The RQ-1 Predator, probably the best-known modern UAV, made its first test flight in 1994. Produced by General Atomics Aeronautical Systems—based on a design by Abraham Karem, a former engineering officer for the Israeli Air Force—it was designed for “long loiter” reconnaissance work. The RQ-1 has evolved, and today its variants patrol the U.S.-Mexico border, collect air samples for scientific research, and unleash Hellfire air-to-ground missiles on military targets.
RQ-4 Global Hawk
Soaring even higher than the Predator—which the military considers a medium altitude UAV—the Northrop Grumman RQ-4 Global Hawk is a high-altitude, long endurance aircraft with performance and sensor capabilities so impressive it’s scary. Born out of a 1995 DARPA (Defense Advanced Research Projects Agency) request, the Global Hawk can fly more than 32 hours at a stretch and loiter at altitudes as high as 65,000 feet, with a suite of sensors that can see through clouds, dense fog, haze, and dust storms. Thanks to a data transmission rate dozens of times faster than a T1 line, operators can view very high resolution imagery of wide swaths of the ground below.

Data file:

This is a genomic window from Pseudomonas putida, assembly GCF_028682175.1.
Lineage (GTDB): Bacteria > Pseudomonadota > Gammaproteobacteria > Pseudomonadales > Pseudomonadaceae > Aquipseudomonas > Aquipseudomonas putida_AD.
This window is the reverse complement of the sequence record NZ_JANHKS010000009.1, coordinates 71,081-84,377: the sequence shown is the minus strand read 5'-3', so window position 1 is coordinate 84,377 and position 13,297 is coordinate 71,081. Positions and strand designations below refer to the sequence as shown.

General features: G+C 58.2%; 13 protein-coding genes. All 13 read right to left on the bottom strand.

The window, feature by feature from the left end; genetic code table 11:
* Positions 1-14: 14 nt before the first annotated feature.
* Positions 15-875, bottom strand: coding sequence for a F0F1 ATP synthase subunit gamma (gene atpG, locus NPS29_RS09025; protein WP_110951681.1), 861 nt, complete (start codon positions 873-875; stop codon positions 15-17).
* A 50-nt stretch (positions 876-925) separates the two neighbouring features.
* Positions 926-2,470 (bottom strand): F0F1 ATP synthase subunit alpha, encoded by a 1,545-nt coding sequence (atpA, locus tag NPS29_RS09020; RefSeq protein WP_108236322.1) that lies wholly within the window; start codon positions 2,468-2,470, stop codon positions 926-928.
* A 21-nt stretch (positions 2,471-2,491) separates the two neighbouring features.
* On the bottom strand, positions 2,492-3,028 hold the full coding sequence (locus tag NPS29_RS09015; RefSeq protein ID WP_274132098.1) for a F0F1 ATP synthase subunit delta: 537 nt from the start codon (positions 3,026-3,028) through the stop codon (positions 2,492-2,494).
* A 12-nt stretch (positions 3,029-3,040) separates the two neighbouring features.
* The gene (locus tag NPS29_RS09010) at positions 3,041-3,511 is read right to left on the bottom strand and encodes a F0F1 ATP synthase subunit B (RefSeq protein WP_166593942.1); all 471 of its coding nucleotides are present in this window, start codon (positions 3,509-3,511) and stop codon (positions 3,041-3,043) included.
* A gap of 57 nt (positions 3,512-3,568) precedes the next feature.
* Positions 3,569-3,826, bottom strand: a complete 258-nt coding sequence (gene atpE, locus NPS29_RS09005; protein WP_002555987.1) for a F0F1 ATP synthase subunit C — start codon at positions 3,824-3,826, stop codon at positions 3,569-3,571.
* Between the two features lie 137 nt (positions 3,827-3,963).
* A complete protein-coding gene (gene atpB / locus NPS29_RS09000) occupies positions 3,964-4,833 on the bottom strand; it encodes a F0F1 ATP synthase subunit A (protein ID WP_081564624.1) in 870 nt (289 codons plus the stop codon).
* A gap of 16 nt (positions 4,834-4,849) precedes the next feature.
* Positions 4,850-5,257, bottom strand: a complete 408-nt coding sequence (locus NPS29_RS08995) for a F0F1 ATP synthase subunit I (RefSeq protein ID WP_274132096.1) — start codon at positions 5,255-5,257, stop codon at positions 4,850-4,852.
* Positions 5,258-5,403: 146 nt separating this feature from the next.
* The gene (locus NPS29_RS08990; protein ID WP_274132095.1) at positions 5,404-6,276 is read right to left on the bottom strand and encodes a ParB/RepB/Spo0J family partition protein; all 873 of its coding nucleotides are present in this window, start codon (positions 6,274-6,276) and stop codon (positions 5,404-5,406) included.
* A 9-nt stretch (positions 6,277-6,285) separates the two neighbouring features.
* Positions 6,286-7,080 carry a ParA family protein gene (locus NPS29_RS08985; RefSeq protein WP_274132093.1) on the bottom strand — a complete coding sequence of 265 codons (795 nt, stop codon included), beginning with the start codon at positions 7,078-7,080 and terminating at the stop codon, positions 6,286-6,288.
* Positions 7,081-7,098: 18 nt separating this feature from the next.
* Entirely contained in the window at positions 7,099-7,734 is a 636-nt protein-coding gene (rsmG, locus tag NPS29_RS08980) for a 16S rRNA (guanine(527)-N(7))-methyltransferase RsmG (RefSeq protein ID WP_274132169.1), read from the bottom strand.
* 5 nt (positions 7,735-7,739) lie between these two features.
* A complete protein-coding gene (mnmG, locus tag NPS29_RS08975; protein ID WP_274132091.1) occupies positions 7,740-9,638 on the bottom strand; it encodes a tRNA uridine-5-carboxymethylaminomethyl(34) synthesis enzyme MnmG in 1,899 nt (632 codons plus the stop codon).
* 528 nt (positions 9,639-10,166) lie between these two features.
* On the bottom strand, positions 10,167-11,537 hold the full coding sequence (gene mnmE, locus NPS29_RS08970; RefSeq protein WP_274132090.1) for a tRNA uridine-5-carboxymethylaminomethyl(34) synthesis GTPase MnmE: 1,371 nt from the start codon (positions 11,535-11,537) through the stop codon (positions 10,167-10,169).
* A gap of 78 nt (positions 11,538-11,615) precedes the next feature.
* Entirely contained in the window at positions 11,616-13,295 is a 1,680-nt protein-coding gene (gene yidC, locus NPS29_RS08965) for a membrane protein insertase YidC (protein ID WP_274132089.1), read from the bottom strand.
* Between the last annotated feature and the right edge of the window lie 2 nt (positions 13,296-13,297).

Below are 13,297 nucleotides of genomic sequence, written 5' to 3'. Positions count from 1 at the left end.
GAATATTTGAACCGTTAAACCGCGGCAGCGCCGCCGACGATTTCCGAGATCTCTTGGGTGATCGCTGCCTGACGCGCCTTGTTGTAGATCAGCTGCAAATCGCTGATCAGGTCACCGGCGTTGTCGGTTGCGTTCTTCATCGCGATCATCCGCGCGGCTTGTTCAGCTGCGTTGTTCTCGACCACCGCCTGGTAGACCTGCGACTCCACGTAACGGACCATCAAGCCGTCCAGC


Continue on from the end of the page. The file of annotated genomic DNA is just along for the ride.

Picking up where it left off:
Despite the historic focus on military uses, UAV designers see an ever-expanding non-military role for their vehicles as airframe designs, control systems, and onboard sensors become more reliable, smaller, lighter, longer-lasting, safer, and cheaper.
In 2007, an Aerosonde UAV took off from the NASA Wallops Flight Facility in Virginia and headed into Hurricane Noel, a Category 1 storm churning up the eastern coast of the United States. During its 17 hour, 27 minute flight into Noel, the Aerosonde flew as low as 300 feet above sea level, far lower than a piloted airplane would dare travel inside a hurricane eyewall. Last year, NASA used a Global Hawk to take this image of Tropical Storm Frank over the Pacific Ocean. Other non-military UAV uses include crop monitoring, search and rescue, fire spotting, mineral exploration, aerial photography and ground mapping. And those are only the ones we’ve thought of already.